Thousands of activists filled along the state capitol lawn to rally against pipeline and fossil fuel infrastructure projects that would accelerate development of the tar sands oil fields in Canada.
WHY: Minn. Regulators approved a certificate of need Friday for the Sandpiper from North Dakota's Bakken Oil fields to Superior, Wisc.
The hot topic was what else flows south, in this case, out of North Dakota and Canada.
Activists came to St. Paul from across the Midwest for one giant mega rally to oppose oil drilling and the tar sand fields of Canada, which they all say are doing a lot of damage.
"You're getting a dirty product, sacrificing the state of Minnesota as a byway to get a product from Canada to China. "Aaron Mair said.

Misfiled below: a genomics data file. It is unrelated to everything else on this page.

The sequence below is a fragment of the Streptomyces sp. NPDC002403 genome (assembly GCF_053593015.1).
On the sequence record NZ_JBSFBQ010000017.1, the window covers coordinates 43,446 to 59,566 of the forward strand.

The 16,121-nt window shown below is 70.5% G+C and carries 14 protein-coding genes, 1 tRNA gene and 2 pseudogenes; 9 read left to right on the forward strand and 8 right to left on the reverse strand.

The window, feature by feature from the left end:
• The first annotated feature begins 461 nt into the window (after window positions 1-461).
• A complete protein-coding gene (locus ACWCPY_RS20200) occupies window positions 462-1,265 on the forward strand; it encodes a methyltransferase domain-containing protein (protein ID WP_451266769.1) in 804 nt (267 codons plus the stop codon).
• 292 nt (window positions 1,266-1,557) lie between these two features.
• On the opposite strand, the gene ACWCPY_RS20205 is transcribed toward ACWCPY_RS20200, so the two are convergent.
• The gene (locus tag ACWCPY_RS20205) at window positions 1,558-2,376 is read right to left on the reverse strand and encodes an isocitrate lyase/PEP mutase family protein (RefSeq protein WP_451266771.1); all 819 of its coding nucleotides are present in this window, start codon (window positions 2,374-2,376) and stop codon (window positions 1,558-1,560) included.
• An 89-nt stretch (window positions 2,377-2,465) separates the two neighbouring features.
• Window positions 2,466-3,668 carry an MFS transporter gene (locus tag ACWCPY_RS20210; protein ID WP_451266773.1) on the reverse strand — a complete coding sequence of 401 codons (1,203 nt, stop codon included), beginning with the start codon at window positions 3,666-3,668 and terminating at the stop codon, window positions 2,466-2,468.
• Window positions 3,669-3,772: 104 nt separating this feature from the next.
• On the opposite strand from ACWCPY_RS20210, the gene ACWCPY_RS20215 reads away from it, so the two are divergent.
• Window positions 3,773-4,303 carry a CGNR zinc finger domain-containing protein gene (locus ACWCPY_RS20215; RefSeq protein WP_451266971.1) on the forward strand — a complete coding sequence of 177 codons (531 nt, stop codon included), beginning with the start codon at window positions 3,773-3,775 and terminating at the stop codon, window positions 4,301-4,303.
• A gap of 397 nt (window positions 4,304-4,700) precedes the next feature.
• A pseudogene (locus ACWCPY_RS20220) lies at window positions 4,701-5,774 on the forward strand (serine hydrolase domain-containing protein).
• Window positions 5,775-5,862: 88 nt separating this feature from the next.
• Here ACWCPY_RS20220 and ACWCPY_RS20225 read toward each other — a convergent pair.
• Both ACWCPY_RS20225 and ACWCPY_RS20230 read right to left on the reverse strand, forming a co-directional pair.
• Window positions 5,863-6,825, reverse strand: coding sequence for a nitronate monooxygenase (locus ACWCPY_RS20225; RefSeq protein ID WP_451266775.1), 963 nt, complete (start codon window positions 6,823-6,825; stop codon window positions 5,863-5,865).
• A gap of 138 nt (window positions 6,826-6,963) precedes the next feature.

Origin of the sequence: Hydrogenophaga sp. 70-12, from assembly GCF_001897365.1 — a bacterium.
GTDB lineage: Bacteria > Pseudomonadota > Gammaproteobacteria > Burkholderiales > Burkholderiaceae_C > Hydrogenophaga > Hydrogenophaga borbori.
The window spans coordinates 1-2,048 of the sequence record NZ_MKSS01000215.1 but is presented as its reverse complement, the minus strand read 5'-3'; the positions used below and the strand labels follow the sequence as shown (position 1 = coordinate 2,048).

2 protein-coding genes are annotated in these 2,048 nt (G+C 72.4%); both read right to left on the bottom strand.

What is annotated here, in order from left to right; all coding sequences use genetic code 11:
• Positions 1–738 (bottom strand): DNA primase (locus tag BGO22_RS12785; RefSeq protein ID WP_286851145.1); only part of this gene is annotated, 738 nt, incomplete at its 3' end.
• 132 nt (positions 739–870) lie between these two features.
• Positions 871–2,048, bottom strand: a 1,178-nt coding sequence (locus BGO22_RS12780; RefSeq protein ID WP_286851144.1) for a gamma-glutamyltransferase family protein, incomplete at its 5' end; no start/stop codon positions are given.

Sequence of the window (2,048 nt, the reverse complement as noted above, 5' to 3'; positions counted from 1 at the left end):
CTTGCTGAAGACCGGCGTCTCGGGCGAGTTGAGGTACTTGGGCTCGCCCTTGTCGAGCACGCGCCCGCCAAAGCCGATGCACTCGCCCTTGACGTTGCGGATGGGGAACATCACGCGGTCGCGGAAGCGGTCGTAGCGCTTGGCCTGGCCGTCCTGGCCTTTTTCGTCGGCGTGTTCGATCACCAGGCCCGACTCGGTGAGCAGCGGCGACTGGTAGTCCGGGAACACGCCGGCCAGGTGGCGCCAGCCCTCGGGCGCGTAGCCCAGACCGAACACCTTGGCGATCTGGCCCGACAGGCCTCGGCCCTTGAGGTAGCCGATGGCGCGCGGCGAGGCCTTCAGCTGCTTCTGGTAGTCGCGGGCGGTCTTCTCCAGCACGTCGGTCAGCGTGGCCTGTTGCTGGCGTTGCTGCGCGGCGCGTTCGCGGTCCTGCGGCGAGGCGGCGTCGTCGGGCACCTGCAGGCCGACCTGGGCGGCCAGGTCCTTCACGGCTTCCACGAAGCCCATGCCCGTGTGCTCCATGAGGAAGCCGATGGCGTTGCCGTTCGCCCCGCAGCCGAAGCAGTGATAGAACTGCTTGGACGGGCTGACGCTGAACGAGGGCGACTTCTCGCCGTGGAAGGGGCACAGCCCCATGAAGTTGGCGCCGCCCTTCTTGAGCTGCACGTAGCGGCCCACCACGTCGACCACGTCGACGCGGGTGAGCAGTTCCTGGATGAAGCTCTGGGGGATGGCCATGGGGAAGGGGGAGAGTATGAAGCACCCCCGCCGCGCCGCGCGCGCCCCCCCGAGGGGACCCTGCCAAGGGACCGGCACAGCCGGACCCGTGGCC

Activists opposed the various pipelines that bring it into the United States across Minnesota; they also made a stop at Minnesota's public utilities commission to protest Friday's approval of the sandpiper pipeline out of the Bakken oil fields.
One of the pipelines activists oppose already exists, but the company that owns, Enbridge, wants to add capacity.
Calgary, Alberta-based Enbridge argued that Sandpiper is necessary to move the growing supply of North Dakota crude safely and efficiently market.
There's so much oil being found to the north, which is going to keep this as a hot topic for a while.
"Bringing in really toxic oil is a little bit suicidal it's kind of scary." Susu Jeffrey said.
The Sandpiper Pipeline being approved was only step one, the commission voted that the 610 mile pipeline is needed and in the public interest, the next step is to figure out where it should run, which could take a while.